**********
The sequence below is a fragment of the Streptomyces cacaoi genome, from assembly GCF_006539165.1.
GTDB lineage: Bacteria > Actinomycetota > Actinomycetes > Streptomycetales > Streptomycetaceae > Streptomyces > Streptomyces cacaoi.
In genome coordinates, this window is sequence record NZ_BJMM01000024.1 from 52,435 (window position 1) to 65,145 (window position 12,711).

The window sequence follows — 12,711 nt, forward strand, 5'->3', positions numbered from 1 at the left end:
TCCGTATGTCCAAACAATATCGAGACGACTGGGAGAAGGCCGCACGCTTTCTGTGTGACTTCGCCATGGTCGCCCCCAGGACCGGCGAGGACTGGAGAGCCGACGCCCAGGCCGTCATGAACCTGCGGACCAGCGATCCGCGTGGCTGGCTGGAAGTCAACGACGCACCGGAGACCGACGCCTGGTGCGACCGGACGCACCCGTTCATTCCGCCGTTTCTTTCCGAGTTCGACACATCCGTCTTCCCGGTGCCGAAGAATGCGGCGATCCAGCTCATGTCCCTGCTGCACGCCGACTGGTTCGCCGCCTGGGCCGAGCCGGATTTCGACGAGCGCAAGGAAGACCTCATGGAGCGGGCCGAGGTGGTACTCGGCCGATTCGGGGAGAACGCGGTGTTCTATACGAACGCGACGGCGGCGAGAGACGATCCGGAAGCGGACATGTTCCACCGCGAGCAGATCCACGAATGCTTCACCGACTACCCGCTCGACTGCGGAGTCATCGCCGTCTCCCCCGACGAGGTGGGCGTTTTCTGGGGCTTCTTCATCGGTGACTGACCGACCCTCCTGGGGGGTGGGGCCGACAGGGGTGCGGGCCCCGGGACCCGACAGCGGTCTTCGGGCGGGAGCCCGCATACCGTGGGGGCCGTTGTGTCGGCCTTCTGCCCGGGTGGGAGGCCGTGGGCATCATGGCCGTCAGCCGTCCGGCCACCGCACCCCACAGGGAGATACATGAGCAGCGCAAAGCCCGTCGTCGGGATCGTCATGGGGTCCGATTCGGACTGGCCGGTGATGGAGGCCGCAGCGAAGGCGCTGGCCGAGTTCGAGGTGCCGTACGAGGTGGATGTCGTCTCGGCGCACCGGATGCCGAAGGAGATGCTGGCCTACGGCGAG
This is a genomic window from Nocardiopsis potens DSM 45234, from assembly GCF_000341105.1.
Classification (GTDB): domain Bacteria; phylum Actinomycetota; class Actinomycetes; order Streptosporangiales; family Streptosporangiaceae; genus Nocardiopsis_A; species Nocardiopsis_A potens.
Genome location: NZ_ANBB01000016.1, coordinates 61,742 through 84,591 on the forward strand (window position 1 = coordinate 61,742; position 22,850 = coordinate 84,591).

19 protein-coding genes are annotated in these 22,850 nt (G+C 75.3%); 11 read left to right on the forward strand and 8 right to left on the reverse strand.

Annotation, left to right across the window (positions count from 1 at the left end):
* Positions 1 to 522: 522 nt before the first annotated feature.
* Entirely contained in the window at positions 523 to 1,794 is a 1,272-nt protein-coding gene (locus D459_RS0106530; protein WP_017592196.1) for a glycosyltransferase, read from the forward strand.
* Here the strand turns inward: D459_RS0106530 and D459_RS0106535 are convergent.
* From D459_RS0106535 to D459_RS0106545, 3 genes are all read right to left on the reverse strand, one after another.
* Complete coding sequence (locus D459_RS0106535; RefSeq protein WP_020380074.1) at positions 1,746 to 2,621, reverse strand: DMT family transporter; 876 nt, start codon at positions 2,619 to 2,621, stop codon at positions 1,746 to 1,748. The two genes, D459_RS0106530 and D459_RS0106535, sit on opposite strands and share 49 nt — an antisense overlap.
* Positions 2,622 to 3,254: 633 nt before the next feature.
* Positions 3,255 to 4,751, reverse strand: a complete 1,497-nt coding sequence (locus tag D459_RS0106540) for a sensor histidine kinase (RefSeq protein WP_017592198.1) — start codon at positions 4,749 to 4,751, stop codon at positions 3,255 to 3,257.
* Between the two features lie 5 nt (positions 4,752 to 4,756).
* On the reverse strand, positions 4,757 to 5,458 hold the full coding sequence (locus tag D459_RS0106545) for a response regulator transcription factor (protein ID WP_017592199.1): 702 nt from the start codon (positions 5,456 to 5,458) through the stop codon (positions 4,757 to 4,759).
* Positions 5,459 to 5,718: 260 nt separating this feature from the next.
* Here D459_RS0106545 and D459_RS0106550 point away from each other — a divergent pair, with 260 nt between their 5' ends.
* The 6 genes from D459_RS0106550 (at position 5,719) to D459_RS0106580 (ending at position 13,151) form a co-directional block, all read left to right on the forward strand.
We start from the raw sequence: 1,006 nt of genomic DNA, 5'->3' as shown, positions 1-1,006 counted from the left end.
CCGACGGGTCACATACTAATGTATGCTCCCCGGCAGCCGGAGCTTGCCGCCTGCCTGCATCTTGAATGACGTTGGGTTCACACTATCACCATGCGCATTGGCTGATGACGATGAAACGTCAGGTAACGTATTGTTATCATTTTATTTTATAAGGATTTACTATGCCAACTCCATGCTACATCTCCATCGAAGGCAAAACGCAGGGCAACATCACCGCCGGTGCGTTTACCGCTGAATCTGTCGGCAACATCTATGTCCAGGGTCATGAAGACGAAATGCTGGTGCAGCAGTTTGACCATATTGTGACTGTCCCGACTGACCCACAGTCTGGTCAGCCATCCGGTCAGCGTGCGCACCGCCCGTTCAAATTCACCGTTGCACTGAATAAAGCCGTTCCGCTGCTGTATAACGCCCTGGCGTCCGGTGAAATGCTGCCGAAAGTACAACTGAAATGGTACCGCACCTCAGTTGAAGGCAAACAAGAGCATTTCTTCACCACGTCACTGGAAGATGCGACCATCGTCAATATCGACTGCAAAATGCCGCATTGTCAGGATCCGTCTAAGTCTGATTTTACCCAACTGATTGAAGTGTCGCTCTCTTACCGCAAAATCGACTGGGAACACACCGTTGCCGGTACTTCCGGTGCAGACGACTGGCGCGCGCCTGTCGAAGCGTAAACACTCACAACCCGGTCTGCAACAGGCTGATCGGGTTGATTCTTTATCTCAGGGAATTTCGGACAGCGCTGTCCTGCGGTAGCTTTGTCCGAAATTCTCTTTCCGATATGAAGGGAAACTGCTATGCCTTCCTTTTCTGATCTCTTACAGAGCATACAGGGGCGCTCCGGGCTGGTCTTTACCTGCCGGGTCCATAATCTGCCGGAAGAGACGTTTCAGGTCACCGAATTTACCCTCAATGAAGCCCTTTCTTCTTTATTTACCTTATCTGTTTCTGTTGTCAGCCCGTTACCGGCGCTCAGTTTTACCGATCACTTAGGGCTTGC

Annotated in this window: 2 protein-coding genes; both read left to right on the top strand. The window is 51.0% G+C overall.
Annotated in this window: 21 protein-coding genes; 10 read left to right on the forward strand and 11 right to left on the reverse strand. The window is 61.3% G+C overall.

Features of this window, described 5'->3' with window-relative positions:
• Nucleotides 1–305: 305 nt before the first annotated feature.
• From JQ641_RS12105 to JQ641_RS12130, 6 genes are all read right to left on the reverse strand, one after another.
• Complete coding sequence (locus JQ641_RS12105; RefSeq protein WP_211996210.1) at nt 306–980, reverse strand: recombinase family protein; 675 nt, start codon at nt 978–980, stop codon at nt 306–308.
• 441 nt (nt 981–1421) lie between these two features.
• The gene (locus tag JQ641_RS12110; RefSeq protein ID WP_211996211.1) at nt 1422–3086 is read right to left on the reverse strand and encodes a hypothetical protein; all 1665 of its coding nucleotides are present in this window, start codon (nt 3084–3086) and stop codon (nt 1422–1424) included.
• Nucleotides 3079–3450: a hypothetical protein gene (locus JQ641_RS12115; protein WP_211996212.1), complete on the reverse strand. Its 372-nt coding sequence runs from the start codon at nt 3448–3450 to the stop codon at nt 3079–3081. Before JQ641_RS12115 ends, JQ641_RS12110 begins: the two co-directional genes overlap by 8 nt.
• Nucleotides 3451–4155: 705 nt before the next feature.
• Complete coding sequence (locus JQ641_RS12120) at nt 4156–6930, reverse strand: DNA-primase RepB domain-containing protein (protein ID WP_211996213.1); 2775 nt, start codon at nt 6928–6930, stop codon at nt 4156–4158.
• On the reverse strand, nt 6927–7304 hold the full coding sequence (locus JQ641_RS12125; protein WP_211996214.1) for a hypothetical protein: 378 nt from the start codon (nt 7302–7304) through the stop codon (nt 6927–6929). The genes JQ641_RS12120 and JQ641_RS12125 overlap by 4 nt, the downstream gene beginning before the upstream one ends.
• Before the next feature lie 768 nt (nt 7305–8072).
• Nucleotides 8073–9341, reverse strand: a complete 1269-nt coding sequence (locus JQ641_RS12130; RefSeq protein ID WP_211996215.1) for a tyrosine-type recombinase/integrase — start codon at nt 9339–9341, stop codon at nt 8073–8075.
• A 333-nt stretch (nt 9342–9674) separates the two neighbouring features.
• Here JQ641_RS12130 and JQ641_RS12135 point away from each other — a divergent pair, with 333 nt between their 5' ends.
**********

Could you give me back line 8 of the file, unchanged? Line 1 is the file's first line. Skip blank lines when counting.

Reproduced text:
Genome location: NZ_ANBB01000016.1, coordinates 61,742 through 84,591 on the forward strand (window position 1 = coordinate 61,742; position 22,850 = coordinate 84,591).